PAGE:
Was it so long ago when it seemed directors attacked cinema with their cameras? Why is it I have to find artistic hunger and cinematic verve in a film festival's retrospective and not its main program? Grzegorz Królikiewicz's Tanczacy jastrzab (The Dancing Hawk, 1977), playing in the “Winter Adé” retrospective, has the energy and invention of a hundred Berlinale films. This tale of totalitarian surrealism, of expressionism not as an exterior expression of the inner state of an individual but of an expression of a whole regime, an entire generation of young men, was made in a supposedly censored national cinema? The Dancing Hawk is one of the freest films ever made, bullyingly insane as it practically hurtles at the audience its rank-climbing bureaucratic hero’s birth and childhood in a montage of cryptic flurry.
Stomping feet (shot upside down), an axe placed on a woman's head, milk squirting from a breast, and an obscure image of genitalia—our hero is born in the strangest of circumstances (and by that I mean images and sound; each foley effect, exaggerated and humorous, is an event in the film). His life, up to the jump start of his career when he rolls around an expensive carpet in orgasmic ecstasy with a woman whose father will give him a job, is The Dancing Hawks’ delirious highlight and surely thirty of the most handspringingly inventive minutes in cinema: handheld camera, cameras strapped to tree branches, to corpses, to the head of bulls, to the shoulders of dueling bicycle riders as they yell and approach each other head on, finally crashing twice-over in first-person cyclistic absurdity—the camera as, literally, the insane vision of a banal man's upbringing. Dig up a frozen corpse (it's war), bypass your company director (it's peace), struggle to work, only for work, where everything, your wives (!), your sons (!!), your family, your war, your Party, young village, all are forgotten and the camera sees only how you've forgotten everything in the generic fervor of getting on in your job. It is a shocking surprise to see the dark, humorous post-expressionism on display here, which one can trace directly from Królikiewicz's film to those of David Lynch and Terry Gilliam.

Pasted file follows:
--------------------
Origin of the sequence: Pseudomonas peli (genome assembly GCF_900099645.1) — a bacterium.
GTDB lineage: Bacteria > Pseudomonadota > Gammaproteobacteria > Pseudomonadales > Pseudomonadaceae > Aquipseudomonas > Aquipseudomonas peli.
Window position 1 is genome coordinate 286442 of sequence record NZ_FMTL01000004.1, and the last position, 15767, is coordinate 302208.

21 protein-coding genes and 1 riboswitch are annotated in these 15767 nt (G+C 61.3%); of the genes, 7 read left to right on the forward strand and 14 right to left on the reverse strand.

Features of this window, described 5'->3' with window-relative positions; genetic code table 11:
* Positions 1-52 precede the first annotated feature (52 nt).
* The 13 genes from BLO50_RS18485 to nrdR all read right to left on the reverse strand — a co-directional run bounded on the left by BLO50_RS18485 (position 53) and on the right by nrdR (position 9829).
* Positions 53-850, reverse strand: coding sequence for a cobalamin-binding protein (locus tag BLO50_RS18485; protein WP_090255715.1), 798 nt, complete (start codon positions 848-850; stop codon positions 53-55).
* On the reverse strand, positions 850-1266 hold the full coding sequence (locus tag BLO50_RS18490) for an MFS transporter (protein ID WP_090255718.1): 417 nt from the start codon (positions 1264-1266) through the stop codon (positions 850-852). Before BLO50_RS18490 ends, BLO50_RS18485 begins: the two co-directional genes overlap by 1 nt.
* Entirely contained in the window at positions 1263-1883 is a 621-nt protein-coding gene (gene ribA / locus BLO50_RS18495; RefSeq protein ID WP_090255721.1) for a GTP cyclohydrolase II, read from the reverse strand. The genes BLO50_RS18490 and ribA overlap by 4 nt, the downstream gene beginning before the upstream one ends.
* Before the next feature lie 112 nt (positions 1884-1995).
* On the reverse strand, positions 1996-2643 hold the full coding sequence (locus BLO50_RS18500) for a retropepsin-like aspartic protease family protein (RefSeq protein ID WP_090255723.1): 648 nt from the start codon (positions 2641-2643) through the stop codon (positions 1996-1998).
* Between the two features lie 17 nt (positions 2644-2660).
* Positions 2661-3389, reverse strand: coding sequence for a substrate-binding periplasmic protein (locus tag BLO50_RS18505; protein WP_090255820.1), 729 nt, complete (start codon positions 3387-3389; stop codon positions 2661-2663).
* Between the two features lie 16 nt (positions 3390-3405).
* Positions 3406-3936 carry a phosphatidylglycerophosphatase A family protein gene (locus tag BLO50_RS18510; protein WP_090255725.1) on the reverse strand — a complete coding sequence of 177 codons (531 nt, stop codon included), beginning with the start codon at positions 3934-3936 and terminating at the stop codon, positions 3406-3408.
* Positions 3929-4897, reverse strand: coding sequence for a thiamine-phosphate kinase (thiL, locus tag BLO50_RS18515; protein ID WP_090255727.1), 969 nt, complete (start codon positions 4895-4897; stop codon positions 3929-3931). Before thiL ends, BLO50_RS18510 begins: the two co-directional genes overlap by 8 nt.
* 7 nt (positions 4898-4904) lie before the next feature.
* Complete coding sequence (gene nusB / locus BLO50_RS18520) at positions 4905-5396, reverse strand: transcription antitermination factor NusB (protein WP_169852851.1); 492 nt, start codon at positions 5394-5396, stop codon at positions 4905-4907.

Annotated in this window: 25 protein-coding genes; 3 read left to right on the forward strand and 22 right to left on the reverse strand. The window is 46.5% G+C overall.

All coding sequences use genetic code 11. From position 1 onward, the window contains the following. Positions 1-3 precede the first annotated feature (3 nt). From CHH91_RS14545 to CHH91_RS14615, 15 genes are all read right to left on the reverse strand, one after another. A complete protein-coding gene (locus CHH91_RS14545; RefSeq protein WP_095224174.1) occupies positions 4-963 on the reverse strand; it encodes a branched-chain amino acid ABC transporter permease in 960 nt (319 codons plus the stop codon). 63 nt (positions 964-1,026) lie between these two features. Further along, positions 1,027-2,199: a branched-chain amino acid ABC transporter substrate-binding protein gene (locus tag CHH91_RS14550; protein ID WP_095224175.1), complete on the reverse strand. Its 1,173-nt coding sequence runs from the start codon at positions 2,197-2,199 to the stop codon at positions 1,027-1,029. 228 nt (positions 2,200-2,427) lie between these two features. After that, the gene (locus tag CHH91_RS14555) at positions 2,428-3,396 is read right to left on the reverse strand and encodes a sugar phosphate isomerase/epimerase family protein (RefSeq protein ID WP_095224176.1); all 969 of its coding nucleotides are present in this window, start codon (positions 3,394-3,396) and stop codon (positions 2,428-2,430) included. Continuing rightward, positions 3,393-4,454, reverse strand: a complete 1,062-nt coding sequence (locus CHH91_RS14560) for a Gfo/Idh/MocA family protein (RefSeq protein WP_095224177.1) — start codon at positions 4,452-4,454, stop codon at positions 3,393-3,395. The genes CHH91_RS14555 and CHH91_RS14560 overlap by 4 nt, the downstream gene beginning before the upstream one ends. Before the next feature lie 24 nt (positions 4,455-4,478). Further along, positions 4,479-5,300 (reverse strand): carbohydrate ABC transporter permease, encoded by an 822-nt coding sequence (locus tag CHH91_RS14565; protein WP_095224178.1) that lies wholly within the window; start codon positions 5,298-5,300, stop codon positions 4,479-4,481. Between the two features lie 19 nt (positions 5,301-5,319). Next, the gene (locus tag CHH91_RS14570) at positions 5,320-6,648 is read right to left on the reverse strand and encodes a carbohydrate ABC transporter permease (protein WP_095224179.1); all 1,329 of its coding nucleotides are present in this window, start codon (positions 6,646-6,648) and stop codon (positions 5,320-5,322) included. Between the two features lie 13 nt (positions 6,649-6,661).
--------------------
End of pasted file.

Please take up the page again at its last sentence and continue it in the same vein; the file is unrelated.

Shot gratuitously, freewheelingly, erratically and ingeniously by the multi-talented Zbigniew Rybczynski, The Dancing Hawk sees in the collision of Poland's brutally informing, horrific, and raucous historical past and its bone-dry, and Lynch-surreal bureaucratic present the opportunity to create a cinematic tidal wave of virtuosity, energy, and high-on-life, high-on-cinema aggression. The very personalness of subjective cinema rapidly expands to deliriously encompass the sheer baffling fact of living in Poland after all that came before 1977.